Front Page Titles (by Subject) CHAPTER SIXTEEN. - Magna Carta: A Commentary on the Great Charter of King John, with an Historical Introduction
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CHAPTER SIXTEEN. - Misc (Magna Carta), Magna Carta: A Commentary on the Great Charter of King John, with an Historical Introduction 
Magna Carta: A Commentary on the Great Charter of King John, with an Historical Introduction, by William Sharp McKechnie (Glasgow: Maclehose, 1914).
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Nullus distringatur ad faciendum majus servicium de feodo militis, nec de alio libero tenemento, quam inde debetur.
No one shall be distrained for performance of greater service for a knight’s fee, or for any other free tenement, than is due therefrom.
For military tenants, the transition from scutage to service was a natural one. John declared that no freeholder should be constrained to do more service for his lands than he was legally bound to do. Disputes might arise, however, as to what extent of service actually was due in each particular case, and Magna Carta did nothing to remove such ambiguities. The difficulties of definition, indeed, were enormous, since the duration and conditions of service might vary widely, in consequence of special exemptions or special burdens which appeared in title deeds or rested upon immemorial usage. The barons could not enter on so intricate and laborious a task.
One grievance may have been specially in their minds. They had frequently objected to serve abroad, particularly during John’s campaigns in Poitou.1 To force them to serve in the south of France, or to fine them for staying at home, was, they may well have argued, to distrain them ad faciendum majus servicium de feodo militis quam inde debetur. When they inserted these words in the Charter, they doubtless regarded them as a prohibition of compulsory service in Poitou, at all events.2 The clause was wide enough, however, to include minor grievances. The barons did not confine its provisions to military service, but extended it to other forms of freehold tenure (“nec de alio libero tenemento”). No freeholder, whether in socage, serjeanty, or frankalmoin, could in future be compelled to render services not legally due.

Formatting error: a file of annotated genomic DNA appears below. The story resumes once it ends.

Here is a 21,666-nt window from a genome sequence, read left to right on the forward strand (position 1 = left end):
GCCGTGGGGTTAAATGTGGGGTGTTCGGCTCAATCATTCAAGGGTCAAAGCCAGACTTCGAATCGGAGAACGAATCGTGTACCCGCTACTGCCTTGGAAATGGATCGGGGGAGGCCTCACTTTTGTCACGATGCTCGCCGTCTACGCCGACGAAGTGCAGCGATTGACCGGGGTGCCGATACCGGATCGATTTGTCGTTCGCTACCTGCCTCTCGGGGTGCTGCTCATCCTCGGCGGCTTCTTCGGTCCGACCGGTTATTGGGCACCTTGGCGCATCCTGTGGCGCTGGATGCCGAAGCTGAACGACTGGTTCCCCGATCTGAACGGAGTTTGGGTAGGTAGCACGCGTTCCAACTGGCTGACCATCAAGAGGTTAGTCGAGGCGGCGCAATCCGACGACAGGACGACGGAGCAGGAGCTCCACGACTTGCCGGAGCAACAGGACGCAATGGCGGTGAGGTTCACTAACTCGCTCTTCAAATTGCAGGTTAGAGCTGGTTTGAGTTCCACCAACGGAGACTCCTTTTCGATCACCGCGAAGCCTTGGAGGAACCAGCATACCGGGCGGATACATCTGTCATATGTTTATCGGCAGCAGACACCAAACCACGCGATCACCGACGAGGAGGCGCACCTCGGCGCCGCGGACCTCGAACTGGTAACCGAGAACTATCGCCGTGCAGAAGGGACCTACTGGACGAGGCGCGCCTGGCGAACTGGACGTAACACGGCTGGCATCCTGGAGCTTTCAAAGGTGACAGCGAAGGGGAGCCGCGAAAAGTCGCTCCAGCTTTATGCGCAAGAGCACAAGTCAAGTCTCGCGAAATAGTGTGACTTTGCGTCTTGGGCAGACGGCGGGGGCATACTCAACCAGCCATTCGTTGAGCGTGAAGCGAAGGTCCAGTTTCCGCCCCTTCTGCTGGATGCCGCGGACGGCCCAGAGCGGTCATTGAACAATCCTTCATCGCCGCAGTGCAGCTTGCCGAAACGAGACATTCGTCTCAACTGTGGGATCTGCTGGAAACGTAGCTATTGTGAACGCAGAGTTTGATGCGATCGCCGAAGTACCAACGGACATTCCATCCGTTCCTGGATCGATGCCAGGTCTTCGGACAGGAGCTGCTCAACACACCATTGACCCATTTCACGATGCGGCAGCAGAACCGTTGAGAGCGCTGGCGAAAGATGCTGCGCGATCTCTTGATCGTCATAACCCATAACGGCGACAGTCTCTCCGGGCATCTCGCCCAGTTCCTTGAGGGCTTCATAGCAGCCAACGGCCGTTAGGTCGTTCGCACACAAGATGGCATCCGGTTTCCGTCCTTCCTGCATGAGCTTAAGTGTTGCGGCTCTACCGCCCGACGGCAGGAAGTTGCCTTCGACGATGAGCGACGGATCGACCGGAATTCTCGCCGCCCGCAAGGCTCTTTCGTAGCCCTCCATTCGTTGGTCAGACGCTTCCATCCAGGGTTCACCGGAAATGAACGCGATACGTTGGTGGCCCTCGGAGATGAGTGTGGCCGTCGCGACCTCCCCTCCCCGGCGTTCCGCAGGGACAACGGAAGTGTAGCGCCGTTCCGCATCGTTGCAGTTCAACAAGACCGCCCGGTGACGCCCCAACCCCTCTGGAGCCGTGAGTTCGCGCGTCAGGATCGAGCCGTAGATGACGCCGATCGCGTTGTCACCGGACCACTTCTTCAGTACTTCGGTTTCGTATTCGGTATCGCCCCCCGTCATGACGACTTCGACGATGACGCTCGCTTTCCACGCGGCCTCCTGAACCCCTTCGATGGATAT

If the barons thought they had thus settled the vexed questions connected with foreign service, they deceived themselves. Although this chapter (unlike those dealing with scutage) remained in all subsequent confirmations, it was far from preventing disputes. Yet the disputants in future reigns occupied somewhat different ground. From the days of William I. to those of Charles II., when the feudal system was abolished, quarrels frequently arose, the most famous of which, in 1297, led to Edward’s unseemly wrangle with his hereditary Constable and Marshal, who refused to embark for Gascony except in attendance on the King’s person.1
It has been shown in the Introduction2 how the obligations of a military tenant fell naturally into three groups (services, incidents, and aids), while a fourth group (scutages) was added when the Crown commuted military service for its equivalent in money. Feudal grievances may be arranged in four corresponding groups, each redressed by special clauses of Magna Carta: abuse of aids by chapters 12, 14, and 15; of feudal incidents, by chapters 2 to 8; of scutage, by chapters 12 and 14; and of service, by the present chapter.
[1 ]See the authorities cited supra, p. 68, n. 3, and 69, n. 1.
[2 ]In the so–called “unknown Charter of Liberties” (see Appendix) John concedes to his men “ne eant in exercitu extra Angliam nisi in Normanniam et in Brittaniam,” a not unfair compromise, which may possibly represent the sense in which the present chapter was interpreted by the barons. See, however, Adams, Origin, 232, who takes a different view.
[1 ]Walter of Hemingburgh, II. 121. Cf., on the whole subject of foreign service, supra, 67–76.
[2 ]Supra, 59–69.